Another limitation of a horizontal design is the difficulty in obtaining uniform filling, and thus uniform dewatering, through the three dewatering zones (low-, medium- and high-pressure) and over the full length of the screw. An uneven filling degree means that the available screen area is not fully utilized and that no dewatering force is applied to some of the pulp suspension and the dewatering efficiency is reduced. When observing an SCP during operation, areas along the screw shaft with good dewatering (where a lot of filtrate is squeezed out) and areas where less dewatering takes place are visible.


Often, the simplest ideas are the best. After evaluating several different design concepts to address these two limitations of the SCP in low feed consistency applications, the solution turned out to be a quite simple one: turn a horizontal SCP on its end and feed it from the top. In a vertical configuration, gravity works in a positive way: evenly distributing the pulp suspension across the full circumference of the dewatering screen and ensuring 100% filling.

VST manufactured in the ANDRITZ workshop in Graz, Austria.

In a VST, the pulp suspension is fed into the top of the machine and gravity transports the pulp downwards. The risk of plugging the inlet screen at low feed consistency applications is almost eliminated. Similar to the SCP, the VST has a conical shaft and decreasing pitch so the pulp is compressed and dewatered as it moves downward. The pulp suspension is automatically and consistently refilled into the area between screw flights. The rotating shaft moves the pressed cake downwards to the outlet casing.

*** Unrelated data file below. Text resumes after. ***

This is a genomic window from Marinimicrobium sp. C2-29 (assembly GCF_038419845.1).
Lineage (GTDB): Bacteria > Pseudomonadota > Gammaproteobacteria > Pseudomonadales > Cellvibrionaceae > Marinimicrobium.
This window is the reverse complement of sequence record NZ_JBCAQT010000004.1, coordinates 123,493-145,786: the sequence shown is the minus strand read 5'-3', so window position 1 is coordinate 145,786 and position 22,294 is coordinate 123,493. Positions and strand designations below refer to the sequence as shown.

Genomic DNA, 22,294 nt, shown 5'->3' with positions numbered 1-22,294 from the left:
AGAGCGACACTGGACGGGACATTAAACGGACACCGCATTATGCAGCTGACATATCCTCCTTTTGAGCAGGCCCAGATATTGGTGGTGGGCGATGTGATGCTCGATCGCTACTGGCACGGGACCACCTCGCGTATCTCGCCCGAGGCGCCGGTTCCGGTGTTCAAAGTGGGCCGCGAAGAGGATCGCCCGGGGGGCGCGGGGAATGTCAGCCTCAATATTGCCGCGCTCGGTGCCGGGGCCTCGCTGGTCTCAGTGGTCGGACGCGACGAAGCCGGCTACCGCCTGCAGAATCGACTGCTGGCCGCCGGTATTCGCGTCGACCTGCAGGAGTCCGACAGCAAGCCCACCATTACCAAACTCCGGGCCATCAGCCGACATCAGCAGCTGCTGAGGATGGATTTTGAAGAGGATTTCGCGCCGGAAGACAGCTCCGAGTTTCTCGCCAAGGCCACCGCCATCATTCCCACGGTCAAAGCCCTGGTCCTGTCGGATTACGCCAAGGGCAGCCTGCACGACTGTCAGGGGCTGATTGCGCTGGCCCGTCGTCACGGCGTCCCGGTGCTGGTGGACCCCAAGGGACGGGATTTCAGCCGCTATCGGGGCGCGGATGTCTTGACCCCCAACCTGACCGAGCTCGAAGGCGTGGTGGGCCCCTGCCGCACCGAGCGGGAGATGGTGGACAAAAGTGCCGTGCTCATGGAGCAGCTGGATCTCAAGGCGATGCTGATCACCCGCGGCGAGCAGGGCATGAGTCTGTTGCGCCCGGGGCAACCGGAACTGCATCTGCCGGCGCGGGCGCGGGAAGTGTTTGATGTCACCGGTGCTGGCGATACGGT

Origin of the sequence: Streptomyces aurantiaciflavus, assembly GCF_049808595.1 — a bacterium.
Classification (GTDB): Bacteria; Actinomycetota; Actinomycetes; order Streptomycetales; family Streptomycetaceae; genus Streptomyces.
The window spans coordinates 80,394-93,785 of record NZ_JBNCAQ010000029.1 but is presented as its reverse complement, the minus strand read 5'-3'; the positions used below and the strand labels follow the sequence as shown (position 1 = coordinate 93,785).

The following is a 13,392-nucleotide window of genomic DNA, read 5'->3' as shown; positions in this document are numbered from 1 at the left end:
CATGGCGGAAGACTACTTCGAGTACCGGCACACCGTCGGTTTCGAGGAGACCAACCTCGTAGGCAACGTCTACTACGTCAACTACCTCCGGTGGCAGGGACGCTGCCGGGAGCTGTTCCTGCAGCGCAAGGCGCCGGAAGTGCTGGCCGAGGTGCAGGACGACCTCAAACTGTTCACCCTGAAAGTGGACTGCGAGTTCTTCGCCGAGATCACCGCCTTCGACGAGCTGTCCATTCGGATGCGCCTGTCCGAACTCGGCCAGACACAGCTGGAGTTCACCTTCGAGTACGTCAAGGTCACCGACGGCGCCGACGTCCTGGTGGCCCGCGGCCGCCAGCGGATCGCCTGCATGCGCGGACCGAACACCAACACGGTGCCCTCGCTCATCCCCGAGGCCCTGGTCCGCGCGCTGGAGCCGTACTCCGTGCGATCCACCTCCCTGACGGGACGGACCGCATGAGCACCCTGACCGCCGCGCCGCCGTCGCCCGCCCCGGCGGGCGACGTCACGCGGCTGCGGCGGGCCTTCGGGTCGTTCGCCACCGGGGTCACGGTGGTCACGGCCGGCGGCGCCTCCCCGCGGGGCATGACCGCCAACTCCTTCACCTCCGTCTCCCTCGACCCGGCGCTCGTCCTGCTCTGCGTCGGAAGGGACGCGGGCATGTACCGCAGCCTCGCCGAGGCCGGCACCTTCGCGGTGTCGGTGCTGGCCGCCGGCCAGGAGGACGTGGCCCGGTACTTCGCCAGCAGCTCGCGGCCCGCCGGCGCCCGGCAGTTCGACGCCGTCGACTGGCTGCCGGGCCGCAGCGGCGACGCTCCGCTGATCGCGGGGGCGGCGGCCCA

A pneumatically controlled counter-pressure ring builds up the pulp plug quickly after startup and releases the pulp when the proper consistency is achieved. The ring pressure can be adjusted to fi ne-tune discharge dryness or can be quickly unloaded to avoid plugging. The result is that higher throughput can be achieved with the VST.


The VST utilizes gravity to achieve 100% filling degree (100% of the screen area is used for dewatering). From top to bottom the filtrate flow around the complete screen circumference is very uniform (see figure 2). Similar to the horizontal press, hydrostatic pressure increases from top to bottom of the vertical unit. Unlike the horizontal design, the increased hydrostatic pressure actually improves the dewatering effect, since higher pressure is required as the pulp suspension’s consistency increases down the length of the screw. The hydrostatic pressure is enhanced by the design of the screw shaft with lower volume at the end. This creates additional dewatering forces and results in extremely uniform dewatering around the complete circumference of the screen baskets over the complete length of the machine.

Figure 2: VST cross section and enhancement of hydrostatic pressure.